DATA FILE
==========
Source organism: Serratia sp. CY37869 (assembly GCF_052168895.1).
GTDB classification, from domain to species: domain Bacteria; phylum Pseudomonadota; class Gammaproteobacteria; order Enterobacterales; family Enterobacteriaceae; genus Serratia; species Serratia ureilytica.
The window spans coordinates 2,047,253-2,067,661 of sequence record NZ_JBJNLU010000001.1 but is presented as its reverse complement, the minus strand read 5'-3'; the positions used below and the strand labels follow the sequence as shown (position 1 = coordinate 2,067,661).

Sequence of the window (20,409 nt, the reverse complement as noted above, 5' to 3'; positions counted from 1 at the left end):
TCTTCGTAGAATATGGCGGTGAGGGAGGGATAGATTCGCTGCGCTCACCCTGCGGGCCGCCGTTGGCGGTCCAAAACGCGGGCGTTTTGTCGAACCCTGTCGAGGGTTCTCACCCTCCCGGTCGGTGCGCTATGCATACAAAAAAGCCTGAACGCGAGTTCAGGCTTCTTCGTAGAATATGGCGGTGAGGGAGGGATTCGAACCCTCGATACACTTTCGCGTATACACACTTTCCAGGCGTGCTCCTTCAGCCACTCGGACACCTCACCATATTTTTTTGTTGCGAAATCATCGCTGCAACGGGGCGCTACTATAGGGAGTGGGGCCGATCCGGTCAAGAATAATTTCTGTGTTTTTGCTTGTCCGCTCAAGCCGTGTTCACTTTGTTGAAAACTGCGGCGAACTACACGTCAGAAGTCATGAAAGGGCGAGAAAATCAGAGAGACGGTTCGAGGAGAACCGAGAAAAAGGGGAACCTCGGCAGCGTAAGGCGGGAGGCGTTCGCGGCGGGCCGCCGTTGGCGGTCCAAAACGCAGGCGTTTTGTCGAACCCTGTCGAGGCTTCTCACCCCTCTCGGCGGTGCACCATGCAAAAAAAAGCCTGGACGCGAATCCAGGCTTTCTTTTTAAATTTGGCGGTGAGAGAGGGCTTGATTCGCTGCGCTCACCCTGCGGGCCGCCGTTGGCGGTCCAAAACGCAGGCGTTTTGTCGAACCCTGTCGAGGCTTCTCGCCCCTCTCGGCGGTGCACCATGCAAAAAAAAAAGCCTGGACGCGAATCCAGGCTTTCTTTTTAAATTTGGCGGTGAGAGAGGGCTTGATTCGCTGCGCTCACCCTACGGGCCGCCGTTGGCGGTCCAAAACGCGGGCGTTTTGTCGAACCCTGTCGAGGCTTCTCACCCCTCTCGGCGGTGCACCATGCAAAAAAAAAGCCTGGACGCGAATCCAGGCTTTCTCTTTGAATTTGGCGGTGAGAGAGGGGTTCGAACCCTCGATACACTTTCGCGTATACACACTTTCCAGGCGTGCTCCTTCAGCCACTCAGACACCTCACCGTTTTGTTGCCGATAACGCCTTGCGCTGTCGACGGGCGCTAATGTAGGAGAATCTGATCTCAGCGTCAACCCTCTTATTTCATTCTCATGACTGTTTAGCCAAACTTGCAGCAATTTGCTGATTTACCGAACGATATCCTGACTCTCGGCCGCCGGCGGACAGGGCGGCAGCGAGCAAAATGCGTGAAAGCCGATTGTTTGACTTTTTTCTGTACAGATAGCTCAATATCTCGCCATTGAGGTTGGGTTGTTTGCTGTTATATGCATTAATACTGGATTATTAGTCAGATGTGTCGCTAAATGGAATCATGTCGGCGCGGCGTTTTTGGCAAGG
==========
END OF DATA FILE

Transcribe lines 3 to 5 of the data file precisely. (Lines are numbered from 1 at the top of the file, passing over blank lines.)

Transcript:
The window spans coordinates 2,047,253-2,067,661 of sequence record NZ_JBJNLU010000001.1 but is presented as its reverse complement, the minus strand read 5'-3'; the positions used below and the strand labels follow the sequence as shown (position 1 = coordinate 2,067,661).

Sequence of the window (20,409 nt, the reverse complement as noted above, 5' to 3'; positions counted from 1 at the left end):
TCTTCGTAGAATATGGCGGTGAGGGAGGGATAGATTCGCTGCGCTCACCCTGCGGGCCGCCGTTGGCGGTCCAAAACGCGGGCGTTTTGTCGAACCCTGTCGAGGGTTCTCACCCTCCCGGTCGGTGCGCTATGCATACAAAAAAGCCTGAACGCGAGTTCAGGCTTCTTCGTAGAATATGGCGGTGAGGGAGGGATTCGAACCCTCGATACACTTTCGCGTATACACACTTTCCAGGCGTGCTCCTTCAGCCACTCGGACACCTCACCATATTTTTTTGTTGCGAAATCATCGCTGCAACGGGGCGCTACTATAGGGAGTGGGGCCGATCCGGTCAAGAATAATTTCTGTGTTTTTGCTTGTCCGCTCAAGCCGTGTTCACTTTGTTGAAAACTGCGGCGAACTACACGTCAGAAGTCATGAAAGGGCGAGAAAATCAGAGAGACGGTTCGAGGAGAACCGAGAAAAAGGGGAACCTCGGCAGCGTAAGGCGGGAGGCGTTCGCGGCGGGCCGCCGTTGGCGGTCCAAAACGCAGGCGTTTTGTCGAACCCTGTCGAGGCTTCTCACCCCTCTCGGCGGTGCACCATGCAAAAAAAAGCCTGGACGCGAATCCAGGCTTTCTTTTTAAATTTGGCGGTGAGAGAGGGCTTGATTCGCTGCGCTCACCCTGCGGGCCGCCGTTGGCGGTCCAAAACGCAGGCGTTTTGTCGAACCCTGTCGAGGCTTCTCGCCCCTCTCGGCGGTGCACCATGCAAAAAAAAAAGCCTGGACGCGAATCCAGGCTTTCTTTTTAAATTTGGCGGTGAGAGAGGGCTTGATTCGCTGCGCTCACCCTACGGGCCGCCGTTGGCGGTCCAAAACGCGGGCGTTTTGTCGAACCCTGTCGAGGCTTCTCACCCCTCTCGGCGGTGCACCATGCAAAAAAAAAGCCTGGACGCGAATCCAGGCTTTCTCTTTGAATTTGGCGGTGAGAGAGGGGTTCGAACCCTCGATACACTTTCGCGTATACACACTTTCCAGGCGTGCTCCTTCAGCCACTCAGACACCTCACCGTTTTGTTGCCGATAACGCCTTGCGCTGTCGACGGGCGCTAATGTAGGAGAATCTGATCTCAGCGTCAACCCTCTTATTTCATTCTCATGACTGTTTAGCCAAACTTGCAGCAATTTGCTGATTTACCGAACGATATCCTGACTCTCGGCCGCCGGCGGACAGGGCGGCAGCGAGCAAAATGCGTGAAAGCCGATTGTTTGACTTTTTTCTGTACAGATAGCTCAATATCTCGCCATTGAGGTTGGGTTGTTTGCTGTTATATGCATTAATACTGGATTATTAGTCAGATGTGTCGCTAAATGGAATCATGTCGGCGCGGCGTTTTTGGCAAGG